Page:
Freelancers' Questions: Must I register to start freelancing on the side?

Freelancer’s Question: I have a full-time job but occasionally have opportunities for freelance work on the side, once or twice a year, never exceeding £10,000 in total income.

Do I need to register as a freelancer with HM Revenue & Customs if I want to pursue this work, or can I declare this as 'other income’ on my tax return, without registering as self-employed? And can I ignore VAT if I'm not VAT registered, or why might it be beneficial to register? Hopefully I can do all of this retrospectively, after I've done the first job?

Expert’s Answer: The answer to this question depends on whether you are operating a business as a freelancer or are undertaking one of the jobs on an ad-hoc basis, which could be argued to be casual earnings.

HMRC do allow casual earnings to be reported on the tax return as other income. If this was a business, however, you would need to register as self-employed with HMRC. The difference is that if you were self-employed you would need to complete the self employment pages of your tax return, and also pay national insurance on the income (the amount of this would depend on the level of your employment income).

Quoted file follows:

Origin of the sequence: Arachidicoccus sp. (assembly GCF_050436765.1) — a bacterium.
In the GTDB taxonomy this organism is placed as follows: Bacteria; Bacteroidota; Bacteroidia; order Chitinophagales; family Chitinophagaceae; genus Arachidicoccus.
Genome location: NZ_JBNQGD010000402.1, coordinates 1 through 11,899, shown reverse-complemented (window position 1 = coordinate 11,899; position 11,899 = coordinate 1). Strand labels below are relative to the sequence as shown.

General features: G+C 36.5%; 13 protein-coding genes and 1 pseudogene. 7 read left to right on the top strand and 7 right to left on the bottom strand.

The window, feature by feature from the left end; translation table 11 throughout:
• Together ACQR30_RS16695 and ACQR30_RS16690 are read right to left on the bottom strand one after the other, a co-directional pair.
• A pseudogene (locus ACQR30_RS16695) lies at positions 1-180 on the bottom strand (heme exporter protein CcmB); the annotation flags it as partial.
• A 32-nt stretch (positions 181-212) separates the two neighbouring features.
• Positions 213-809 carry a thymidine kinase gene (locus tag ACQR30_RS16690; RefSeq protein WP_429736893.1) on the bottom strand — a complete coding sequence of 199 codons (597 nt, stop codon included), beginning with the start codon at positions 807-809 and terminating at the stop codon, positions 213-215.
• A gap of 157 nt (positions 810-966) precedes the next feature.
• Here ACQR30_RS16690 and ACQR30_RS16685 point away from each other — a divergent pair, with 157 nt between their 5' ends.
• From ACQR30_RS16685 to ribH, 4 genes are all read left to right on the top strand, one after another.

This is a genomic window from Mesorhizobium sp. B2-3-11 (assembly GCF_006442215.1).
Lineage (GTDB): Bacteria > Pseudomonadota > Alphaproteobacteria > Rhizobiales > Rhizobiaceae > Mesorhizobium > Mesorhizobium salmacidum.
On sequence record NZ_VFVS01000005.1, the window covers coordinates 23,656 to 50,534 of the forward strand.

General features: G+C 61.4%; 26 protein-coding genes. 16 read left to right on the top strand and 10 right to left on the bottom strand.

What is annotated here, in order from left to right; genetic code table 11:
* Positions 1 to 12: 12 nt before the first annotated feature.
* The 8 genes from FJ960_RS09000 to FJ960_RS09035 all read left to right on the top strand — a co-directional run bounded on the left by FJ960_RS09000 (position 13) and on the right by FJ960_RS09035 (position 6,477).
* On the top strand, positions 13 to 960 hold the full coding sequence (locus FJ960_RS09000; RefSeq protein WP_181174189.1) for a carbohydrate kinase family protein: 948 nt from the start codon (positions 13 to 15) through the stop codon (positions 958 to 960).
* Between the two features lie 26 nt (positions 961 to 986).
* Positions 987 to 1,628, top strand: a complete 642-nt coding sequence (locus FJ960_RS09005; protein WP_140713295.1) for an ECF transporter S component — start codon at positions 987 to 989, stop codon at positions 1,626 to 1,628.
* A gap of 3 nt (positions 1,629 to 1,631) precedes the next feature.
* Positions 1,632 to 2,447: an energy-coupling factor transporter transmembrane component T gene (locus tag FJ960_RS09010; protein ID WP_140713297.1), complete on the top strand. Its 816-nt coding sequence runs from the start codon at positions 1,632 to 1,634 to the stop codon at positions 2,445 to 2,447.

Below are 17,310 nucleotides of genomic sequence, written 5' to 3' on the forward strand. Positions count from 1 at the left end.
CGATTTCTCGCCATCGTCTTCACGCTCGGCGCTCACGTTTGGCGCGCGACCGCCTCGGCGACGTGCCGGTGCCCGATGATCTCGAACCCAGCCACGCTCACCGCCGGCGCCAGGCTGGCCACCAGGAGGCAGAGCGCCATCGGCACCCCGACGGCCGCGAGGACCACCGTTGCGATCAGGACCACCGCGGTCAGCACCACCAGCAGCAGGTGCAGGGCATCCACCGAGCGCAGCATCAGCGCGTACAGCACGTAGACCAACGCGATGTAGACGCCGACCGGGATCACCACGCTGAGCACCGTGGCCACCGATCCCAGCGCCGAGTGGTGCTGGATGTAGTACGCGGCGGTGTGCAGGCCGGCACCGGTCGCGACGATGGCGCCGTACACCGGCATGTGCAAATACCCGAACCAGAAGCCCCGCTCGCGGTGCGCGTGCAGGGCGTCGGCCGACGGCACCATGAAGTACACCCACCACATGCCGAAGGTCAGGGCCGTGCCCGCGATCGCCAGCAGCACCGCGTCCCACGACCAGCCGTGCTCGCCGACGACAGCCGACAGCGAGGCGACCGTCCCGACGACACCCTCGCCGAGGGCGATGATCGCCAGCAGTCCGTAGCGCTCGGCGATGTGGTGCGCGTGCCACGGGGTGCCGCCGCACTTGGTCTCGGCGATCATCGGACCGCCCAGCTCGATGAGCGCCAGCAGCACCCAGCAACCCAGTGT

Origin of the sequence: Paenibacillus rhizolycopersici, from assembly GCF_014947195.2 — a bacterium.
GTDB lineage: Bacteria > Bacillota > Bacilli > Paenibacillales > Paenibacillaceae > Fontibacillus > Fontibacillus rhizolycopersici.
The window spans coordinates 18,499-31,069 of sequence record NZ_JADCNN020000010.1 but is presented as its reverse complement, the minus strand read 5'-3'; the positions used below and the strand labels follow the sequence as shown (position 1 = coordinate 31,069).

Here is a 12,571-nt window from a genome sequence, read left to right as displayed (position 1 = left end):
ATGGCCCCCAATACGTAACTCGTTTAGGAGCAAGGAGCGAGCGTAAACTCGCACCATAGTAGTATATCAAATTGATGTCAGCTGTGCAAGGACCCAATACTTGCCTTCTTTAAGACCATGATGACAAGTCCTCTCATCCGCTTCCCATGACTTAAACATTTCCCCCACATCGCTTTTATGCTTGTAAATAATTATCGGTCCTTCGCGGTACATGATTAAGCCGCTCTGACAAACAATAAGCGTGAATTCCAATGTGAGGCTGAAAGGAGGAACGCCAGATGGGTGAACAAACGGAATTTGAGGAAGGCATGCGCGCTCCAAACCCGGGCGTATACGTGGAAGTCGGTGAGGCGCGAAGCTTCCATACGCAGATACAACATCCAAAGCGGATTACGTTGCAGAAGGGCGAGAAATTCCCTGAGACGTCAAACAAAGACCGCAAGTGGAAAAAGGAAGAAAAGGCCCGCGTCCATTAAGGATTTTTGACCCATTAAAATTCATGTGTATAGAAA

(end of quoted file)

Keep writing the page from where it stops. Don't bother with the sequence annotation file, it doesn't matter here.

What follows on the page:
Factors to consider to help you in determining whether these are simply casual earnings or whether you are running a business, would include:

- Is there a motive to make a profit;

- Are you working on a repeat business basis with the same client,

- Do you intend to expand the frequency or the value of the freelance work; and

- Is it linked to or similar to the work you do as an employee?

In terms of VAT, as the income is well under the VAT registration threshold of £73,000, you are not required to register for VAT. If you did conclude that you were operating a business as a freelancer then you could consider voluntarily registering for VAT to give you access to the Flat Rate scheme. This may give you a financial benefit but you would need to consider the pros and cons of doing this (such as the increased administrative burden and whether your clients can reclaim VAT or not). 

The expert was Martin Hesketh, managing director of Brookson , an accountancy and tax firm specialising in services to freelancers.


14th October 2011

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